— -- The Pennsylvania man accused of shooting two state troopers and slipping away into the woods is the latest fugitive survivalist to dodge capture by fleeing into the wilderness and surviving on the land.
It sometimes takes years to find fugitives who are accomplished outdoorsmen.
Convicted murderer Eric Rudolph famously evaded authorities for five years while hiding out in North Carolina mountains before he was captured in 2003. Cherokee County Sheriff Keith Lovin remembers the day Rudolph, charged with the 1996 Olympic park bombing in Atlanta and another blast at an Alabama abortion clinic, was cornered outside a grocery store in Murphy.
"He could have been foraging for supplies," Lovin said. "That's part of being a survivalist -- taking advantage of what resources you have and knowing where to look for them."
Rudolph, who is serving a life sentence, survived by sleeping in abandoned houses and summer homes.
"We have a lot of summer homes that are vacant for a good amount of time, and a lot of homes that are for sale," Lovin said. "You can go in and get out of the weather for a day or two -- particularly if that home is out of the way."
Lovin suspects the situation is similar in the Pocono Mountains of eastern Pennsylvania, where a massive manhunt is underway for suspect Eric Frein, accused of ambushing two state troopers at the Blooming Grove police barracks on Sept. 12, killing one officer and critically injuring another.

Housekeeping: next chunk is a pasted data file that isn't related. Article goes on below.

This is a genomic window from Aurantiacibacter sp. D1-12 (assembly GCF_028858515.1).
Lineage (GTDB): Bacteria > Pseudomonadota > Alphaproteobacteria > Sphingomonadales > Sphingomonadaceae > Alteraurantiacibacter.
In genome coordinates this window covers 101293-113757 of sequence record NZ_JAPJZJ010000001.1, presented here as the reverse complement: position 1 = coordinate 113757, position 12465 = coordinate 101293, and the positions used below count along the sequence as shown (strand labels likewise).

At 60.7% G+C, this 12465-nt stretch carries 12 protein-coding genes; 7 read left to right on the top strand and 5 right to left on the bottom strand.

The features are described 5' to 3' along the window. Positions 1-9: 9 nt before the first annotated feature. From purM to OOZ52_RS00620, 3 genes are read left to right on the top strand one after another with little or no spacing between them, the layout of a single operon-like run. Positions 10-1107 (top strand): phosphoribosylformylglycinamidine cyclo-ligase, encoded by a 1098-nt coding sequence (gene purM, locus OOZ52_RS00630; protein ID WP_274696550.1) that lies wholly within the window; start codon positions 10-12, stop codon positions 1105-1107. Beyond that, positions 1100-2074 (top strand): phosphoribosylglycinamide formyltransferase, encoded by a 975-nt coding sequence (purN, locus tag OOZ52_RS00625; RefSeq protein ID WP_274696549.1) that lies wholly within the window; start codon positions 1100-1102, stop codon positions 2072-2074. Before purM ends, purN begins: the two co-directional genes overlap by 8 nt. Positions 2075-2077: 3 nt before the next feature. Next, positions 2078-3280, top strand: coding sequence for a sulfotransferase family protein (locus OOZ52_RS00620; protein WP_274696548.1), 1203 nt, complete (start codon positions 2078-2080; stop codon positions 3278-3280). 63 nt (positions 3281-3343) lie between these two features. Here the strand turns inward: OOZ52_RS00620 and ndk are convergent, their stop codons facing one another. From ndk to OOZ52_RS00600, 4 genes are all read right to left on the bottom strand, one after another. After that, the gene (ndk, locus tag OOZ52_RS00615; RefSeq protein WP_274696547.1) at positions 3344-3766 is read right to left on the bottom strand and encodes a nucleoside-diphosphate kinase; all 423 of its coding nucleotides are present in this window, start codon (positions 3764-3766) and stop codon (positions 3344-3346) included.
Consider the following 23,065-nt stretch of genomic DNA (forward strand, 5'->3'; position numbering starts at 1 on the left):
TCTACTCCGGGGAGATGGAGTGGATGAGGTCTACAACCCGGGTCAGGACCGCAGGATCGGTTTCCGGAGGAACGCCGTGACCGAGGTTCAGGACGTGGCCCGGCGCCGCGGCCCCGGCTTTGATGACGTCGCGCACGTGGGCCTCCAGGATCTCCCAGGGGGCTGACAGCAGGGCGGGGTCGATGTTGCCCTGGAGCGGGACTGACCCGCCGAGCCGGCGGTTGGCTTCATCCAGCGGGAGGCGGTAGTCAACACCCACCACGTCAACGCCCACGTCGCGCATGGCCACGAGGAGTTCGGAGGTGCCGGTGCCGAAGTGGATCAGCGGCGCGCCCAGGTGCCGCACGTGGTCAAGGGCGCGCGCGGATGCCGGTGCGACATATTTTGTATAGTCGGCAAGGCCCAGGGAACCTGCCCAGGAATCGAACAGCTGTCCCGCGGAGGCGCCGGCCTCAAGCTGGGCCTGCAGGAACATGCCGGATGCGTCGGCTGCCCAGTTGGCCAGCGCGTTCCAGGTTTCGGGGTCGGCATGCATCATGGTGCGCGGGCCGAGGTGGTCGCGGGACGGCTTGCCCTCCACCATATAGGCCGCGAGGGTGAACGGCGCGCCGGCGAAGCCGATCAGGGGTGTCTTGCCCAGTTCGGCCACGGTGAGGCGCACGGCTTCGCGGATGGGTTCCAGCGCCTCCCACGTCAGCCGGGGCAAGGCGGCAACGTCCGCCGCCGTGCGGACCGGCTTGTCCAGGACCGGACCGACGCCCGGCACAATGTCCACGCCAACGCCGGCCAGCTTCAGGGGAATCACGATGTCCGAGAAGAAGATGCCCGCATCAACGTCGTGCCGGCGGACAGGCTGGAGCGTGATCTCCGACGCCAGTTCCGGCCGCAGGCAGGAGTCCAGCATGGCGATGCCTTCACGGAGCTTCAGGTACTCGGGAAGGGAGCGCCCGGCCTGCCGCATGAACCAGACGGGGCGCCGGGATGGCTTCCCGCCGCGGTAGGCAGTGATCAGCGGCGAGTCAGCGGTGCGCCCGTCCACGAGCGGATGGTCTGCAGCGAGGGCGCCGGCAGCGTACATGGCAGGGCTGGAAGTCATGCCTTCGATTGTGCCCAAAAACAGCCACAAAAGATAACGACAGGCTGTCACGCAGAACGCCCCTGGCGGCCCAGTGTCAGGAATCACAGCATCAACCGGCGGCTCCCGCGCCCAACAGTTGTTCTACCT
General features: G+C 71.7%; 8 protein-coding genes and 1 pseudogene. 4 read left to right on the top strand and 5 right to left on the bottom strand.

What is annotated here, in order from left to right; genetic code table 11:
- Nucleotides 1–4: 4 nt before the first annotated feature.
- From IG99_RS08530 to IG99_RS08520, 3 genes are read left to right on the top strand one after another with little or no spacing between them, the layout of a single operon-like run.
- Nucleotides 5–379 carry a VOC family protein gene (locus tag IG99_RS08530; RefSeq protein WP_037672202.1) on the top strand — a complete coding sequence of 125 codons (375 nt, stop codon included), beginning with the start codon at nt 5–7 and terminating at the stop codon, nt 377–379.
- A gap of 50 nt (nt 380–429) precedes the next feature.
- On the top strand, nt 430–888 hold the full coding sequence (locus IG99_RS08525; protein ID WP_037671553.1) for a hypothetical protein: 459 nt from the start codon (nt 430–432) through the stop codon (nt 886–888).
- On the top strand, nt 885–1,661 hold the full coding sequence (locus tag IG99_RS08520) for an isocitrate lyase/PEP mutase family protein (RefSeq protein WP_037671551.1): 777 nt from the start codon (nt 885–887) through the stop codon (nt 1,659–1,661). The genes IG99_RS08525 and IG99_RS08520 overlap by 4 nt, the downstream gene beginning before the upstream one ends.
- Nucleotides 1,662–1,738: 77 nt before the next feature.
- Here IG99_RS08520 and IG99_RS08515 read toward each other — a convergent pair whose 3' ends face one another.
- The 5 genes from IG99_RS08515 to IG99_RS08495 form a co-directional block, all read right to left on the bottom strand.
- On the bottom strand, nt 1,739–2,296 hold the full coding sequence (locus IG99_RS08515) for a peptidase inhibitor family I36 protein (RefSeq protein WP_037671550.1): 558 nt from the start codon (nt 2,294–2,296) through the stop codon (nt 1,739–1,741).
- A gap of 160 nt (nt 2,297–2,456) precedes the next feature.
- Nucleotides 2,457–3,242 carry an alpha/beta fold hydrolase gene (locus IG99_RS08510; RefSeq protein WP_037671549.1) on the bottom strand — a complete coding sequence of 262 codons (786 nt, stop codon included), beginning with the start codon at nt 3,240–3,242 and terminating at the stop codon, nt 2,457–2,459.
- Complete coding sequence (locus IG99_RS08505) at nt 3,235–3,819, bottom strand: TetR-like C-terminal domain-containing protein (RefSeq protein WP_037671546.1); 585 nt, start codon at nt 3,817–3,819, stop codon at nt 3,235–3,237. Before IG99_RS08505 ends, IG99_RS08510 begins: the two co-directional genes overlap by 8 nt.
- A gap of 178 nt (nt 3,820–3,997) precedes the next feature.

But he points out that Rudolph's situation was unique because he believes the criminal got help while he was on the lam.
"While it is one thing to go be able to go into the wild and live off land and camp, it's entirely different when you have associates or friends who are willing to assist you," Lovin said.
Other residents of the southern mountain town might have offered food or help unknowingly, thinking Rudolph was "a homeless person, or someone down on his luck," Lovin added.
Last year, police arrested Troy James Knapp, known as the “Mountain Man,” in the woods in Utah, where he had lived on the run for six years, sleeping in a tent and killing wild animals for food.
Knapp was wanted for a string of cabin burglaries around Sevier County. He survived the cold winters by breaking into snowbound homes and sleeping in the owners’ beds while they were away, authorities said, sometimes leaving behind threatening notes, like “Get off my mountain,” and one time a message to police: “Gonna put you in the ground.”
He drank their whiskey and stole their guns before retreating to the woods with high-end camping gear. Knapp, 46, pleaded guilty in June under an agreement that will likely put him in prison until 2024.
Yet another fugitive who lived off the land while running from police is Jason McVean, accused with two other men of killing a Colorado police officer in 1998. His remains were found in 2007 in southeastern Utah, along with a bulletproof vest, camouflage backpack, pipe bombs, an AK-47 and hundreds of rounds of ammunition.
The bodies of his alleged accomplices, Alan Pilon and Robert Mason, were found years earlier.
And Robert Fisher, an Arizona man accused of murdering his family before setting their home on fire, has been missing ever since his alleged crime in 2001. The FBI for a while considered that sightings of a man who turned out to be Knapp might be Fisher, described by authorities as a survivalist and skilled hunter and outdoorsman.
There have been many reported sightings of Fisher, but he hasn't been found.